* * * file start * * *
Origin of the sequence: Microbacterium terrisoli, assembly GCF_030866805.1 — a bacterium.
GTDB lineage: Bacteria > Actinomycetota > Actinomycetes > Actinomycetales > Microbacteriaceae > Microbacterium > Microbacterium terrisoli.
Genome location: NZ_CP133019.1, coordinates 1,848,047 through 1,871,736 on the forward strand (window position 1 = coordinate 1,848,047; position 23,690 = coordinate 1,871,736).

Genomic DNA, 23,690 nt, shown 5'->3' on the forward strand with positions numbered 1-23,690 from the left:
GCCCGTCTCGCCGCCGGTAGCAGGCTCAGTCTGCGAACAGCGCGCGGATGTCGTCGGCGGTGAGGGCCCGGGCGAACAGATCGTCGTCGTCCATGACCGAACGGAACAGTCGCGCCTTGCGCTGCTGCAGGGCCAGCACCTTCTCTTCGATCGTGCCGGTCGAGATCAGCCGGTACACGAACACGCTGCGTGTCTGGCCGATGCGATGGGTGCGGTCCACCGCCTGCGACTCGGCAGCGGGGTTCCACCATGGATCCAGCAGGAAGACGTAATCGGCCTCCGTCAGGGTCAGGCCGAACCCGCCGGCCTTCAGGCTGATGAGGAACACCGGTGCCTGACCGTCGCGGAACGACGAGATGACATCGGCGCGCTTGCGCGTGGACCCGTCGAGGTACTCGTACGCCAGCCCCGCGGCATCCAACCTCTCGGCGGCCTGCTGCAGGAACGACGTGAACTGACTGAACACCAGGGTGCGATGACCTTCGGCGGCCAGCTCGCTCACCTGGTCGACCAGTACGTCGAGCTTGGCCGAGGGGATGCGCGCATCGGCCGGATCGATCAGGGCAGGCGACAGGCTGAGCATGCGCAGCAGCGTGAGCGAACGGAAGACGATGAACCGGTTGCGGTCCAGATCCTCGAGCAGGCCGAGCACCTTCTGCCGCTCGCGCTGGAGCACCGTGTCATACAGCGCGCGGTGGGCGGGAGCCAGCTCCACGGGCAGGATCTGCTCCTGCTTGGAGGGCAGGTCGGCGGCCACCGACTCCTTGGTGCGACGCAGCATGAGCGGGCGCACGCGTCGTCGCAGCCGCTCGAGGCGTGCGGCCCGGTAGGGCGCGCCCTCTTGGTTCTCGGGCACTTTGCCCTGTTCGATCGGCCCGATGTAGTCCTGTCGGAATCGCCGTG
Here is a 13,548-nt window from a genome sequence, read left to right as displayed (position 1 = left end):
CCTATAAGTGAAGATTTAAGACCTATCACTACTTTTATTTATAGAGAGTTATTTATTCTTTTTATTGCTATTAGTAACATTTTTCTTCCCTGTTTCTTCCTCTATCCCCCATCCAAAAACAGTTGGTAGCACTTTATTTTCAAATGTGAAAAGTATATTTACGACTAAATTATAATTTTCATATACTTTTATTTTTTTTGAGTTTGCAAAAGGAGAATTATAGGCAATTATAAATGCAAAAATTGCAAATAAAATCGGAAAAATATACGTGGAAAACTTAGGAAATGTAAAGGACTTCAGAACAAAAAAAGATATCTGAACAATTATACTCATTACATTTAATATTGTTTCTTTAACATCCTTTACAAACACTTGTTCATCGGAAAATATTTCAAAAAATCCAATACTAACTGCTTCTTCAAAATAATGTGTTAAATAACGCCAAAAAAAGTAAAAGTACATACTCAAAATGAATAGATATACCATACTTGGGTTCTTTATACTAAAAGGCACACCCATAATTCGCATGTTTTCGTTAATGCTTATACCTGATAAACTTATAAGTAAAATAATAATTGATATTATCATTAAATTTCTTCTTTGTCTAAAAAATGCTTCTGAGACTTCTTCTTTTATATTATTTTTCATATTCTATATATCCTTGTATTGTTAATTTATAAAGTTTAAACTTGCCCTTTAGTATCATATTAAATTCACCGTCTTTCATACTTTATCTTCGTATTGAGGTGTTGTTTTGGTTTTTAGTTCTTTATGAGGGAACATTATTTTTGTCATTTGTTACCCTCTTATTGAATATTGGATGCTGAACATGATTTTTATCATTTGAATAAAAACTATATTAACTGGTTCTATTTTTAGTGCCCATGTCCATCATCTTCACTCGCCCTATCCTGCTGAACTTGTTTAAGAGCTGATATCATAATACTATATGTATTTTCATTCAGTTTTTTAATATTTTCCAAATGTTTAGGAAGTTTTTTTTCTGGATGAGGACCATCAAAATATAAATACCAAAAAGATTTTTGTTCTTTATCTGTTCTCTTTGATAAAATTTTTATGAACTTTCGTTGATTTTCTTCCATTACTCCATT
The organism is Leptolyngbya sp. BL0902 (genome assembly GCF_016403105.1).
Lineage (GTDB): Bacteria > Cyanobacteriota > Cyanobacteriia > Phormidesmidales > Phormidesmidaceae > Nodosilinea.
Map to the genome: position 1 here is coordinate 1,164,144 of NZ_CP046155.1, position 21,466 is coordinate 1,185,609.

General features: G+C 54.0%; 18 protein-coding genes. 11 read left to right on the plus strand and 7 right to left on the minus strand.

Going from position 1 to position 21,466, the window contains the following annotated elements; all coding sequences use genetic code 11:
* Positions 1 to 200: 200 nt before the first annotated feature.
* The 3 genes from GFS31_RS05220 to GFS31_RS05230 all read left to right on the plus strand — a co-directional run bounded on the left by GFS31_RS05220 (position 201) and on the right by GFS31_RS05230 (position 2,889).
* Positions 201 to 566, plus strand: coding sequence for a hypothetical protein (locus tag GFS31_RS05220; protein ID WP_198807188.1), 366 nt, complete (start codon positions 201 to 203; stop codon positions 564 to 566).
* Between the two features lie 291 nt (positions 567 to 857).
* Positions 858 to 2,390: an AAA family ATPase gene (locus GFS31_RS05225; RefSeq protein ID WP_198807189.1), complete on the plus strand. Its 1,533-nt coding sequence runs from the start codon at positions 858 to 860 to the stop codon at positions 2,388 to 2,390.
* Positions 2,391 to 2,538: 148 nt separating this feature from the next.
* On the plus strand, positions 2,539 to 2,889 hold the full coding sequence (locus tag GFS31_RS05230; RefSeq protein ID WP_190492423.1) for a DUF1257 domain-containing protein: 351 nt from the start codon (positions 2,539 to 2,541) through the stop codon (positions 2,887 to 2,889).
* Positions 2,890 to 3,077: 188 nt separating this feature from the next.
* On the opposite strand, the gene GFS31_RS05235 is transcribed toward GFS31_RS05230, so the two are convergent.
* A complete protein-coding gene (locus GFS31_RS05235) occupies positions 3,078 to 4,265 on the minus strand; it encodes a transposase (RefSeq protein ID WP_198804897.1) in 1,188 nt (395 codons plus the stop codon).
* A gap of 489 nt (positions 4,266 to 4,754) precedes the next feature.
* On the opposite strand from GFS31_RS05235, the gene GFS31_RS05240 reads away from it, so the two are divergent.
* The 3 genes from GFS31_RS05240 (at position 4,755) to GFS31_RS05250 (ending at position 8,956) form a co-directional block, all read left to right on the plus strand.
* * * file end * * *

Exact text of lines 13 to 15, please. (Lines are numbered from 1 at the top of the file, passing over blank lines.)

* Positions 1 to 200: 200 nt before the first annotated feature.
* The 3 genes from GFS31_RS05220 to GFS31_RS05230 all read left to right on the plus strand — a co-directional run bounded on the left by GFS31_RS05220 (position 201) and on the right by GFS31_RS05230 (position 2,889).
* Positions 201 to 566, plus strand: coding sequence for a hypothetical protein (locus tag GFS31_RS05220; protein ID WP_198807188.1), 366 nt, complete (start codon positions 201 to 203; stop codon positions 564 to 566).